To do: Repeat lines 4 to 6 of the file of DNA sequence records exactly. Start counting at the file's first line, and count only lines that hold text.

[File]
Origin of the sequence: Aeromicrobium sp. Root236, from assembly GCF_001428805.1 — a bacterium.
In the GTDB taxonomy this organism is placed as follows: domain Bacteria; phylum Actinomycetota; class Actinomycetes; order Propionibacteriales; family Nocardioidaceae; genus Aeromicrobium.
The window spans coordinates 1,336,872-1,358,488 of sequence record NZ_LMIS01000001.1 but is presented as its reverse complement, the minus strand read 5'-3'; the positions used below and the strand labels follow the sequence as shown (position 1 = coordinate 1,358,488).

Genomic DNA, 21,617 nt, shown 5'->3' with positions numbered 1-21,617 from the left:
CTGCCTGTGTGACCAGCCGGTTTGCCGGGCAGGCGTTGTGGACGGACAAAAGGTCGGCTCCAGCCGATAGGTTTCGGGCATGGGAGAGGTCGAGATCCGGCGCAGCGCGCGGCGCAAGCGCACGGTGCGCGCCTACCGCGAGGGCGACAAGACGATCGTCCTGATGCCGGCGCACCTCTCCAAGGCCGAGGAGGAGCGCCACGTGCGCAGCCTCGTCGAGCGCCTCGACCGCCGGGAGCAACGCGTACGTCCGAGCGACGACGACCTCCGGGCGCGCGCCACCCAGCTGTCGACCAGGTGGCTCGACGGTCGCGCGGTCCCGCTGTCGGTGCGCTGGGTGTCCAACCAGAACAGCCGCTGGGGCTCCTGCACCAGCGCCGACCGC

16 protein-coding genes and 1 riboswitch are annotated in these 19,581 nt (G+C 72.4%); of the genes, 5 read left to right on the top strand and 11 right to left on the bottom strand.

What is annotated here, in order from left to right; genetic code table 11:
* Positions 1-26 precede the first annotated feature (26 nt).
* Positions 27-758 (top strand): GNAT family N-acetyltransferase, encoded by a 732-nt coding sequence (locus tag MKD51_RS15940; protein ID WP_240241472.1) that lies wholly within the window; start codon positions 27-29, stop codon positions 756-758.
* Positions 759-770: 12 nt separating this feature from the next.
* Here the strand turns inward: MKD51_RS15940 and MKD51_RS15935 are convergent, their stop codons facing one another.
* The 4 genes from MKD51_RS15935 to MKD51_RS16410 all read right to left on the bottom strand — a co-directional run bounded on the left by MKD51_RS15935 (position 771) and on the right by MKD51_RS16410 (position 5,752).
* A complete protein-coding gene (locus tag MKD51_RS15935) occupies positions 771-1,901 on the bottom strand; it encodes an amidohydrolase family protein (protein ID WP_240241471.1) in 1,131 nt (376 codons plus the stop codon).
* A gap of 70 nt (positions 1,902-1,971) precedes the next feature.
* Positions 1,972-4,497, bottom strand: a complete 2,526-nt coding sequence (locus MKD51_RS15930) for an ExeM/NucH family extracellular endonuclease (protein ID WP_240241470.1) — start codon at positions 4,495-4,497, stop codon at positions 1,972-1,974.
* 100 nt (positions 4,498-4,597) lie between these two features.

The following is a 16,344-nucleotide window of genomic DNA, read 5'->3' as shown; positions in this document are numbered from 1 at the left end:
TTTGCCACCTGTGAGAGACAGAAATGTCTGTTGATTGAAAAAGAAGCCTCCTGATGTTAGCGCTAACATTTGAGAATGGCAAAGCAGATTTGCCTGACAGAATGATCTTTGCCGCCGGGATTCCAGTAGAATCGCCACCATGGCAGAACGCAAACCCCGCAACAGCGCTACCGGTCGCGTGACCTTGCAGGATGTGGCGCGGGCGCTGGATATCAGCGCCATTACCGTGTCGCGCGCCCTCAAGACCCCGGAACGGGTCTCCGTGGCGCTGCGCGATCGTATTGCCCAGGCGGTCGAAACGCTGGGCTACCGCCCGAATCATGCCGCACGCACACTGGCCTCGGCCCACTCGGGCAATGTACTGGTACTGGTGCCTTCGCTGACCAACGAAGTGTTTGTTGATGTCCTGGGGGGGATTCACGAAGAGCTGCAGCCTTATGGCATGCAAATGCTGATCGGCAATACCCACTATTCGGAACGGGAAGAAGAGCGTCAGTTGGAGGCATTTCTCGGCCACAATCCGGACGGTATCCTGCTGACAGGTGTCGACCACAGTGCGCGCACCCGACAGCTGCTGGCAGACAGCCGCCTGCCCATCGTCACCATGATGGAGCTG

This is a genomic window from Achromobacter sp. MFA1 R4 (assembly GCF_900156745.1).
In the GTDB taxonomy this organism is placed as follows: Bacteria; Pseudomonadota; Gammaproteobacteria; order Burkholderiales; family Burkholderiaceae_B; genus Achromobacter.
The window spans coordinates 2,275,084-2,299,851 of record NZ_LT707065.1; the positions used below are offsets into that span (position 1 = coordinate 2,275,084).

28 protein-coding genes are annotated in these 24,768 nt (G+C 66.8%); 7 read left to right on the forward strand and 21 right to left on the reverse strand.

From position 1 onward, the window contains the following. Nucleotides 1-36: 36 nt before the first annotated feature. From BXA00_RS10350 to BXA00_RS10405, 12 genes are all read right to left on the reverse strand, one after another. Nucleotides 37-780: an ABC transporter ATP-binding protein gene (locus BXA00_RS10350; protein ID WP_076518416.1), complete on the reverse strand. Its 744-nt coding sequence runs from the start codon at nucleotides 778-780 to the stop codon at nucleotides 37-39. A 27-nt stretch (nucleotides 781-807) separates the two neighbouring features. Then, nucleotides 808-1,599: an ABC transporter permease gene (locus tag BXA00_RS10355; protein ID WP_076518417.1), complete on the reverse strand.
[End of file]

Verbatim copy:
Genomic DNA, 21,617 nt, shown 5'->3' with positions numbered 1-21,617 from the left:
CTGCCTGTGTGACCAGCCGGTTTGCCGGGCAGGCGTTGTGGACGGACAAAAGGTCGGCTCCAGCCGATAGGTTTCGGGCATGGGAGAGGTCGAGATCCGGCGCAGCGCGCGGCGCAAGCGCACGGTGCGCGCCTACCGCGAGGGCGACAAGACGATCGTCCTGATGCCGGCGCACCTCTCCAAGGCCGAGGAGGAGCGCCACGTGCGCAGCCTCGTCGAGCGCCTCGACCGCCGGGAGCAACGCGTACGTCCGAGCGACGACGACCTCCGGGCGCGCGCCACCCAGCTGTCGACCAGGTGGCTCGACGGTCGCGCGGTCCCGCTGTCGGTGCGCTGGGTGTCCAACCAGAACAGCCGCTGGGGCTCCTGCACCAGCGCCGACCGC

16 protein-coding genes and 1 riboswitch are annotated in these 19,581 nt (G+C 72.4%); of the genes, 5 read left to right on the top strand and 11 right to left on the bottom strand.